“Maybe. What business is it of yours?” Naclia asked, making her distrust quite obvious.

    Minstral shifted uncomfortably. “I thought maybe I could help,” he said with a small sigh. “I know I left you guys on bad terms before, and perhaps you think that I had something to do with the rumors. But why would I endanger Kima?” he snapped back at Naclia, giving her a cold stare. “If I was the source of these rumors I would have added that you were traveling with a centaur as well. Did the rumor have any centaur in it? No. It didn’t.”

    “We didn’t hear the rumor itself,” Aiden stated. “As far as we know, they may have been warned of a centaur, but he didn’t come to the gates. The guards stopped us because we fit the description of some would-be-assassins.”

    “Because you sound like the assassins in the rumor. ‘A knight in the company of elves plots to overthrow the Duke of Dragon Scale, with lies that they were sent by Mycen herself’. It vaguely sounds like your group, however, there was no mention of a centaur, or a priestess in that rumor.” Minstral sighed. “If I set the rumor I wouldn’t still be in the city, and I would have included the priestess and the centaur in the mix. But that would put Kima in danger, and I would never, ever, put Kima in any sort of danger.”

    “It isn’t often that three elves travel in the company of a Mossian knight,” Aiden pointed out. He was starting to doubt that Minstral had actually set the rumor, but a part of his better judgment told him that there wasn’t much of a chance of someone else starting it, nor that three other elves would be traveling with a knight to assassinate the duke. “It’s all very convenient and coincidental, I think.”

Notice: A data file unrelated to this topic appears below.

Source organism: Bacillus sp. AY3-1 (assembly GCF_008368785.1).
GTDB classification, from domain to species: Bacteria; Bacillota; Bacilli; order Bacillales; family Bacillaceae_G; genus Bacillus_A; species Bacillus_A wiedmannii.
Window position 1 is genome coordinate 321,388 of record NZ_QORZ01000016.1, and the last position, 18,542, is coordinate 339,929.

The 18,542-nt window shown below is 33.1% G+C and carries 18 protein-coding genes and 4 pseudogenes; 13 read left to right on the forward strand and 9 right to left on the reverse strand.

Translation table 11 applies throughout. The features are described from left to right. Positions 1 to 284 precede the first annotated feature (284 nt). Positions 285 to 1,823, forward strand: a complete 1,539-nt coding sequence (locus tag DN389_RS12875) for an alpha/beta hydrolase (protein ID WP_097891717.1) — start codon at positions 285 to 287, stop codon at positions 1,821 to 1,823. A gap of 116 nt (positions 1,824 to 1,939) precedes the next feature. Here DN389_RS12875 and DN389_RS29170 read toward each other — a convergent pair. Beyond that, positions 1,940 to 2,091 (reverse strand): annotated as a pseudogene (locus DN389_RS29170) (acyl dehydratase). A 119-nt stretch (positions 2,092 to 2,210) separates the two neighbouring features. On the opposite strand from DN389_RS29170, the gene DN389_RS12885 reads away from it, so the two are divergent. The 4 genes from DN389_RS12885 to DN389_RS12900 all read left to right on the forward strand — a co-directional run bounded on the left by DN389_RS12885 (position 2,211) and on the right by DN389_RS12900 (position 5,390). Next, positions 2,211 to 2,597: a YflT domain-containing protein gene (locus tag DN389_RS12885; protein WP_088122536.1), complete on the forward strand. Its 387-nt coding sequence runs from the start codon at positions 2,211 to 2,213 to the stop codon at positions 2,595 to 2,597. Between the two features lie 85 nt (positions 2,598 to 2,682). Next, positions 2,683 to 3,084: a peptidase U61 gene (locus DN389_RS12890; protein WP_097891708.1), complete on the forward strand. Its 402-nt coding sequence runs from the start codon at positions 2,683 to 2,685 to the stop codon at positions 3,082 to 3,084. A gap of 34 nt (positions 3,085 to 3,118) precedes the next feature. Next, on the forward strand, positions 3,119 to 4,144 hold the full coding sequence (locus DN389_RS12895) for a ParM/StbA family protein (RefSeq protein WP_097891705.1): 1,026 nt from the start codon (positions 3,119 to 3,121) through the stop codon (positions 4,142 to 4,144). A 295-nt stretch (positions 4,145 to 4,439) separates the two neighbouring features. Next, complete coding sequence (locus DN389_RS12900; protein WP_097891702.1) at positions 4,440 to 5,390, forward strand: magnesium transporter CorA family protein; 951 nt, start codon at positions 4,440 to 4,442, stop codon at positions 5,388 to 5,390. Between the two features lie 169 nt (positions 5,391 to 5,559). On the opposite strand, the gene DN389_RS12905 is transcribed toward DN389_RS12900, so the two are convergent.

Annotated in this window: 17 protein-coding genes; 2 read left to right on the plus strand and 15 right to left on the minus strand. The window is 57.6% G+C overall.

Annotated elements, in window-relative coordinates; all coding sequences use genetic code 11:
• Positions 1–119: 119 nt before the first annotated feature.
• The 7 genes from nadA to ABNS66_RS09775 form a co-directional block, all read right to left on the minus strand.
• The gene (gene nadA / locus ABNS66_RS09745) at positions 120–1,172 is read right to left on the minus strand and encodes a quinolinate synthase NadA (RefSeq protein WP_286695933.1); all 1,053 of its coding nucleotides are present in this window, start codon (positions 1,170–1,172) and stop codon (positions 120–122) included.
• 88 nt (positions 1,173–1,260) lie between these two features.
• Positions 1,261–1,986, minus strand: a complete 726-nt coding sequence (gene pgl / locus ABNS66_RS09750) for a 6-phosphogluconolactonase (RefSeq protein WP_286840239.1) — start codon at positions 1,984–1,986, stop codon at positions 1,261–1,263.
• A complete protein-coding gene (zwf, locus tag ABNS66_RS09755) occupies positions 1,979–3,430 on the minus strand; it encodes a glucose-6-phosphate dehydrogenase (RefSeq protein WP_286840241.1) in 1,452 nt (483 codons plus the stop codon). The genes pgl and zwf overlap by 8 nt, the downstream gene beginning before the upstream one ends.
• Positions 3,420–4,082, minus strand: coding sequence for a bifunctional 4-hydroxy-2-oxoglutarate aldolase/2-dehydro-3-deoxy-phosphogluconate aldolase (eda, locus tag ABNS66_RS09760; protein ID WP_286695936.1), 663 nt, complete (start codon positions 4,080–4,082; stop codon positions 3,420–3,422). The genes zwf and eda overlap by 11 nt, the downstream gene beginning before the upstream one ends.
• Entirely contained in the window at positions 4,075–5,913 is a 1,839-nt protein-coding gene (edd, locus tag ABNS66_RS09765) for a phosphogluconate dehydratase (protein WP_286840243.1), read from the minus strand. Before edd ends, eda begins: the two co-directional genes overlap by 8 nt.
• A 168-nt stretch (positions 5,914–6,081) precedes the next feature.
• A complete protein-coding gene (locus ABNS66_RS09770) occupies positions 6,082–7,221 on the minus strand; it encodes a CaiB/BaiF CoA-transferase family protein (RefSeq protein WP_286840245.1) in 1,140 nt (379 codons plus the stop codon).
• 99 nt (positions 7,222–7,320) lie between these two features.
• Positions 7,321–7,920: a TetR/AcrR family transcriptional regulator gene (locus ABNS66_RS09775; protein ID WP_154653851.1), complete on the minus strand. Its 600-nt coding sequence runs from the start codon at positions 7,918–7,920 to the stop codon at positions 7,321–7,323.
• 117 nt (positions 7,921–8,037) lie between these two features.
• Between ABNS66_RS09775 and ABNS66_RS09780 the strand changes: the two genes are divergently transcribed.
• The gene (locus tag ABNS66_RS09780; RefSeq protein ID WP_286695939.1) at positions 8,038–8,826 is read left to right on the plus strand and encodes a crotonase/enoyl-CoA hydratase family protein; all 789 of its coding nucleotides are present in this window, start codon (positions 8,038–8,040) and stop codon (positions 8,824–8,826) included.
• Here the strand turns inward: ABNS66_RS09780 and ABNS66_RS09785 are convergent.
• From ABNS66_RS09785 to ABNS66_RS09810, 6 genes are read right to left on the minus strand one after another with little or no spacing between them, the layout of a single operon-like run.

“I never heard the exact number of elves mentioned in the rumor,” Minstral admitted honestly. He had never given a number. It was best if it was vague. A knight in the company of elves was an extremely vague rumor. Parn had traveled with Deedlit, an elf. Spark traveled for a time with Leaf, a half-elf. Both were knights. “Coincidental I’ll give you,” Minstral said with a shrug. “But it wouldn’t be the first time a knight was found in the company of elves. Look back over the recent history of Lodoss and see if you can’t remember a knight being with an elf.” Minstral sighed again. “Anyways, if you guys would like my help I can sincerely offer it, in any way that I can be of some assistance.”

    Upon exiting the shop, she closed the door behind her—perhaps in silent declaration to not involve the old man in their quest any further—and regally looked to the rest of her companions whom now included Minstral. “We will need to split up,” she announced. Violet eyes roved around those in her company and she looked to Aiden. “Sir Talen will have to decide if he intends to go against the authority of the Duchy or not. If so, then having someone with the ear of the court to vouch for our good behavior would be of use—if not, there will be consequences which may touch your family.”